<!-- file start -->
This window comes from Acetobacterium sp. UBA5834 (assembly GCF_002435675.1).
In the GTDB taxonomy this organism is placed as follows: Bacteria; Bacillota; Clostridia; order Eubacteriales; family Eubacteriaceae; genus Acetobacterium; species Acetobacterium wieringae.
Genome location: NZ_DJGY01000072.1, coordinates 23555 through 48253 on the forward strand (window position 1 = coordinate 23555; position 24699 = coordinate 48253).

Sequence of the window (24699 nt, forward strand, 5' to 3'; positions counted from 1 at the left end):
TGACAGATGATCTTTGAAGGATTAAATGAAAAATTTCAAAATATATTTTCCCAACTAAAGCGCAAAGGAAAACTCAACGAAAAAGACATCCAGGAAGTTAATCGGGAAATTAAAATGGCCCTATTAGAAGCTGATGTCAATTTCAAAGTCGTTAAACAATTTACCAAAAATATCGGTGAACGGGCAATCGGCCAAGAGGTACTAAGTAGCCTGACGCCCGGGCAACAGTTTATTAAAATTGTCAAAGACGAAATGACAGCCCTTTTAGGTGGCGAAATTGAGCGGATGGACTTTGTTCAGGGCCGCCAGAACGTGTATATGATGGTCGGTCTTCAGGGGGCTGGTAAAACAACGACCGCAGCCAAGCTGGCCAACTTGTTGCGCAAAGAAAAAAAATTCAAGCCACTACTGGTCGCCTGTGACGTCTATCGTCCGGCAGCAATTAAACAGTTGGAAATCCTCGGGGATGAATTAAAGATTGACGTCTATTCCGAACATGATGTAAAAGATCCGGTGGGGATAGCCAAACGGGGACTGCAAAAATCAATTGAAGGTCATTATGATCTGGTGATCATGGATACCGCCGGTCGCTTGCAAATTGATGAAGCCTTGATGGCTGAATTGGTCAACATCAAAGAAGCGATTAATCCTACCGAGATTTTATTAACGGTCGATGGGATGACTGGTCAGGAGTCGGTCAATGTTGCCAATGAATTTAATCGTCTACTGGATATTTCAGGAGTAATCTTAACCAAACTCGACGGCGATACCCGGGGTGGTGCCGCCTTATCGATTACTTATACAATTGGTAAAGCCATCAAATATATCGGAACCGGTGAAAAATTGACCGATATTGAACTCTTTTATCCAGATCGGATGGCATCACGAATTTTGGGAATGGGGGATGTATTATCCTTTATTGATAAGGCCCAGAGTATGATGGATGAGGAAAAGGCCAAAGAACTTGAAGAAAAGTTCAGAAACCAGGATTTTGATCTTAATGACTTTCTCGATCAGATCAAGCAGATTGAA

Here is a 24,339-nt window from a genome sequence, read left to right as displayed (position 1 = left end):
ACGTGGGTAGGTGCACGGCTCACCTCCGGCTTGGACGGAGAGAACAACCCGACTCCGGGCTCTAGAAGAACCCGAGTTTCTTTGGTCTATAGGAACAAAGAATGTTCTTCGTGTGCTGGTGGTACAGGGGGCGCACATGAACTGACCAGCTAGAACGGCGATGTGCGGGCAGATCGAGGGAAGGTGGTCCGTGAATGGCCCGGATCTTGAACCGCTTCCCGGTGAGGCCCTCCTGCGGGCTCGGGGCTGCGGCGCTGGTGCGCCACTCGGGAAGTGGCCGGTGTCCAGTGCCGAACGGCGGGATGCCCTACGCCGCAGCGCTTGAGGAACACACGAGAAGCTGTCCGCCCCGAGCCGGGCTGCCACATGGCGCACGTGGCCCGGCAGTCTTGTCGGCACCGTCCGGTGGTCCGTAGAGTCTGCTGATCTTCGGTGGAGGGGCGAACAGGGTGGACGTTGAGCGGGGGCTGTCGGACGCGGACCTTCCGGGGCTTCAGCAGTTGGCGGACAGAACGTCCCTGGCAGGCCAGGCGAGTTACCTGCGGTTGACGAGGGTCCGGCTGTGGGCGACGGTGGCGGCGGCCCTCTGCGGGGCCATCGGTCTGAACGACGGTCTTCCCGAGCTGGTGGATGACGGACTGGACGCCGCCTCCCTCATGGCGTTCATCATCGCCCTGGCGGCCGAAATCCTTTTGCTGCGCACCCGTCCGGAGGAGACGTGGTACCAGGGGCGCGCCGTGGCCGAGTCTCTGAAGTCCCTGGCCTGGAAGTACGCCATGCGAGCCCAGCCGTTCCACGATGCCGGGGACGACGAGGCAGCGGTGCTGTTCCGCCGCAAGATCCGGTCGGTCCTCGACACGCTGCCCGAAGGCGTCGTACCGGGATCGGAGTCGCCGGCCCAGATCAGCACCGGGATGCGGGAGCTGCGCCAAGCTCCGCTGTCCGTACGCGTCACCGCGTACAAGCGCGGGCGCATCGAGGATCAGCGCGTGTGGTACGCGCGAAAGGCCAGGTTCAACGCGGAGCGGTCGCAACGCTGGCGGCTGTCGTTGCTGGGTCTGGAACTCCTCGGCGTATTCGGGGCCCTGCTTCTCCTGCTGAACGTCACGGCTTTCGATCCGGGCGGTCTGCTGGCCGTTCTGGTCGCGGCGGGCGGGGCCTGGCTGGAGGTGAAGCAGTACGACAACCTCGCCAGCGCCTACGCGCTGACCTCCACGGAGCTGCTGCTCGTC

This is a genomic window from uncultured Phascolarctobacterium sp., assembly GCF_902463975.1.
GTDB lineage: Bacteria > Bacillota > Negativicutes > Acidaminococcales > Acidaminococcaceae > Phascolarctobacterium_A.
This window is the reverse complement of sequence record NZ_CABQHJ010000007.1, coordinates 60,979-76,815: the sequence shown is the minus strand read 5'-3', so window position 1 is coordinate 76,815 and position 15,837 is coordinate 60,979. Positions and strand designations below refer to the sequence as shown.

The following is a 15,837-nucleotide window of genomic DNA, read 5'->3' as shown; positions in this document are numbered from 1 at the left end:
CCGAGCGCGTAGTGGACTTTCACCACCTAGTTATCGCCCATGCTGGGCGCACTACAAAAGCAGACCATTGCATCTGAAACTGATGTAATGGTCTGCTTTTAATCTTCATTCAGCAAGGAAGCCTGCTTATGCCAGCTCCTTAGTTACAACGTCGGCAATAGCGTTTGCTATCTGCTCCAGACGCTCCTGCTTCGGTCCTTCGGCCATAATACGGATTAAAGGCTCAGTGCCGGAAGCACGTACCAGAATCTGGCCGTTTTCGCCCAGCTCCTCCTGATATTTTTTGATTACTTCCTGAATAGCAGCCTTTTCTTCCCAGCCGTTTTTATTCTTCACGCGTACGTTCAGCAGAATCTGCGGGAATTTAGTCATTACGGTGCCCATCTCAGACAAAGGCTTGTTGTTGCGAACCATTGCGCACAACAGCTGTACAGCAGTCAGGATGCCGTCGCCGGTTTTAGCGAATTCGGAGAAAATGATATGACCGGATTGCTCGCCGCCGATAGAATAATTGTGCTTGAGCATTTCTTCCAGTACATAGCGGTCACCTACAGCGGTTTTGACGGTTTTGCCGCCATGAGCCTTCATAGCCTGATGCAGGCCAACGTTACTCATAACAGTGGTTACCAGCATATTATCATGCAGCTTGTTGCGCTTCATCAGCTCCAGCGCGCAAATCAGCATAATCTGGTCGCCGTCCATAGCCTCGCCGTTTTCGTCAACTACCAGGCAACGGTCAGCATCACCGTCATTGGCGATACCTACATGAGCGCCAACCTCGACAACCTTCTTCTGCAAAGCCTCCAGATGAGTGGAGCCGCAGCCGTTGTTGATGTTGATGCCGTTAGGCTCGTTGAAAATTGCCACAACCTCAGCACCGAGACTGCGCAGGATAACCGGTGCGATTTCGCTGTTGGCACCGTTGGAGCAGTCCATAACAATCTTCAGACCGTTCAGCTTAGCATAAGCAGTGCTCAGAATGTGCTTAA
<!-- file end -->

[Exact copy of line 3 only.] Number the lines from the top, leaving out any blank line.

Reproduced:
Genome location: NZ_DJGY01000072.1, coordinates 23555 through 48253 on the forward strand (window position 1 = coordinate 23555; position 24699 = coordinate 48253).